- Putting the Dacha in Its Place
“Dacha” remains one of the few Russian words that has been adopted into international vocabularies because, more than simply a place, it is a phenomenon that defies translation. Citizens of many countries enjoy vacation houses and summer retreats, but the dacha made itself integral to Russian life and culture. The gradual process by which this came about began with Peter the Great’s “giving” (“dacha” derives from the Russian verb “to give,” dat´) parcels of land to his courtiers along the road from his imperial capital to his exurban residence at Peterhof, commanding them to build summer palaces and therefore live “in the European manner.” What began as a token of elite status evolved together with broader changes in society and culture, and the dacha gained heft as a symbol that could be used to mark historical change. Literary luminaries have long referenced it accordingly, from Aleksandr Pushkin’s romanticism to Anton Chekhov’s pragmatism. In the past two decades, historians and other scholars of the humanities who took the “cultural turn” have turned their gaze to the dacha and prompted readers to see it anew, from its architecture to its function as a social space.1 [End Page 180] In this original and stimulating new study, Ol´ga Malinova-Tziafeta argues successfully that in the evolution of dacha space around St. Petersburg, we can map a variety of social, political, and cultural practices that were mediated by the multivalent dacha phenomenon. Less about the dacha itself than about the city whose residents depended on it, this book uses as its central category of analysis people’s ambitions for what the space could achieve. This exploration is further distinguished by its theoretical sophistication and the author’s novel attention to underexplored sources.
Malinova-Tziafeta has wisely put temporal and spatial boundaries around her subject, though even the “1860” in her title is predated in her first chapter with an insightful discussion of the legalities of the land parcels, beginning early in the 18th century. This analysis is particularly useful because it historicizes the peculiarities of the permeable line between public and private in Russian landownership, an inconsistency that has implications for other relations between state and society. The essence of her study begins in 1870, a decade into the reform era launched by Tsar Alexander II, as Russians were actively adapting to the changes that the “great emancipator” had inaugurated. The author focuses on the rising “middle class,” a term that she accepts as variable: “representatives of various social groups, standing on a social ladder between the highest aristocracy and urban poverty” (17). These are the people who in the subsequent four chapters turn into the summerfolk who stake their claims to “dacha country” (dachnye mestnosti) (26). As the author points out, published dictionaries could not keep pace with changes in perceptions and uses of the dacha (46).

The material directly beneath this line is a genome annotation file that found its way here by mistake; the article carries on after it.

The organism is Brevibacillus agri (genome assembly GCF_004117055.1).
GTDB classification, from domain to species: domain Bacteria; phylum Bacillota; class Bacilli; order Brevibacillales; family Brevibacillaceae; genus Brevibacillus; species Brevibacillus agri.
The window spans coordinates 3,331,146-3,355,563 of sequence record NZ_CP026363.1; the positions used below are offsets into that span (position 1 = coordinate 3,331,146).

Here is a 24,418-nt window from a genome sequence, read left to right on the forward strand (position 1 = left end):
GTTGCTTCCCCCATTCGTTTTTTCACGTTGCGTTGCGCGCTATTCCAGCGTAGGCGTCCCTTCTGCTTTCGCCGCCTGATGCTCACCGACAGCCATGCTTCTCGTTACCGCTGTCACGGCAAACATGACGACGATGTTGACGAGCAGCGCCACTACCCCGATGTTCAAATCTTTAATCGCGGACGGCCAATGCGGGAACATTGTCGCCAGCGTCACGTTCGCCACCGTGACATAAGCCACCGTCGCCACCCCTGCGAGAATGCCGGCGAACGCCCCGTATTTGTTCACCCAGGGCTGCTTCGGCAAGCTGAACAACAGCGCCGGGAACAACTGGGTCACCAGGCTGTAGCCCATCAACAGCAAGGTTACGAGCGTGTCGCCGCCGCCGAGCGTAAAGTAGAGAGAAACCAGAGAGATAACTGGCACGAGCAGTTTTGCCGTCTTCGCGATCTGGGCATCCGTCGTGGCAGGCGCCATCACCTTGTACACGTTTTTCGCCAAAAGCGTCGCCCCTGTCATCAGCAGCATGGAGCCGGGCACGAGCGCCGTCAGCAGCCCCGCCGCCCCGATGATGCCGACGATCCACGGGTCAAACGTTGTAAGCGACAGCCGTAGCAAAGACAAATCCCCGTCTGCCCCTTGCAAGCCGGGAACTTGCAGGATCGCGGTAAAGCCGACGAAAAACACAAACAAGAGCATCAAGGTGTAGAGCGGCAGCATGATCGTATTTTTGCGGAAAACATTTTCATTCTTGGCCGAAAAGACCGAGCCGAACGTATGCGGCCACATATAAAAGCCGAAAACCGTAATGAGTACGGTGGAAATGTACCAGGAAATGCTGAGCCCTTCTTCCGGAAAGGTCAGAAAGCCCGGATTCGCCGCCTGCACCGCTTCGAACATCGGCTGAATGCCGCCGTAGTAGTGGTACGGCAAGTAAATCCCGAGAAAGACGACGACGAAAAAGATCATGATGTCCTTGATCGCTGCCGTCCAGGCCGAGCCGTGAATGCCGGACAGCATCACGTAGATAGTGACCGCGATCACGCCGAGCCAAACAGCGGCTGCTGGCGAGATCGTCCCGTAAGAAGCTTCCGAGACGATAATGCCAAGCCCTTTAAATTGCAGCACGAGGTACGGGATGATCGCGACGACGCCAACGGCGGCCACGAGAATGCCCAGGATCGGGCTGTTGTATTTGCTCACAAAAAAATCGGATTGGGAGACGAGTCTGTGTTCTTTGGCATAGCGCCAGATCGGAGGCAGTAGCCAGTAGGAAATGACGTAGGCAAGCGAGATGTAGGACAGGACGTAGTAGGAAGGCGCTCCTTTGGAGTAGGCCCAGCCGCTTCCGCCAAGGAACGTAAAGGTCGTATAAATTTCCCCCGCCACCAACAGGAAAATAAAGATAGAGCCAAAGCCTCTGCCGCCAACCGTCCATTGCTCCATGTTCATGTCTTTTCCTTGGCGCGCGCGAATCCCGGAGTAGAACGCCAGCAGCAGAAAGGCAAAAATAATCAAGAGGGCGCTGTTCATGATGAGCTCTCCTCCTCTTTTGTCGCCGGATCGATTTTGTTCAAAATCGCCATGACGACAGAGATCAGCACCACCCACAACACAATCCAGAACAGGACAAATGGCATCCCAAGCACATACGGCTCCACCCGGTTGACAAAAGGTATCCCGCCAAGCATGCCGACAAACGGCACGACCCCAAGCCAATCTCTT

A chapter on the etymology of the dacha is followed by one on the role of the dacha in public debates about the decline of public health in St. Petersburg, prompted by the crush from urbanization that had resulted from industrialization; the function of the dacha became to relieve this pressure. Malinova-Tziafeta substantively rewrites a familiar narrative by introducing new characters. No longer are one-dimensional home-owning members of the city duma refusing to tax themselves to spend money on a decent sewage system; rather, they are organizing committees to travel and observe some of the failures of the London and Paris sewers to keep from repeating mistakes made in Western capitals. Medical health professionals, battling the [End Page 181] infectious diseases that stalked the city’s residents, clamored for improved hygiene but often found themselves at odds with the professional engineers designing the systems. Although it is difficult to imagine Russia’s city fathers “paralyzed by perfectionism” (142) in their desire to improve plumbing...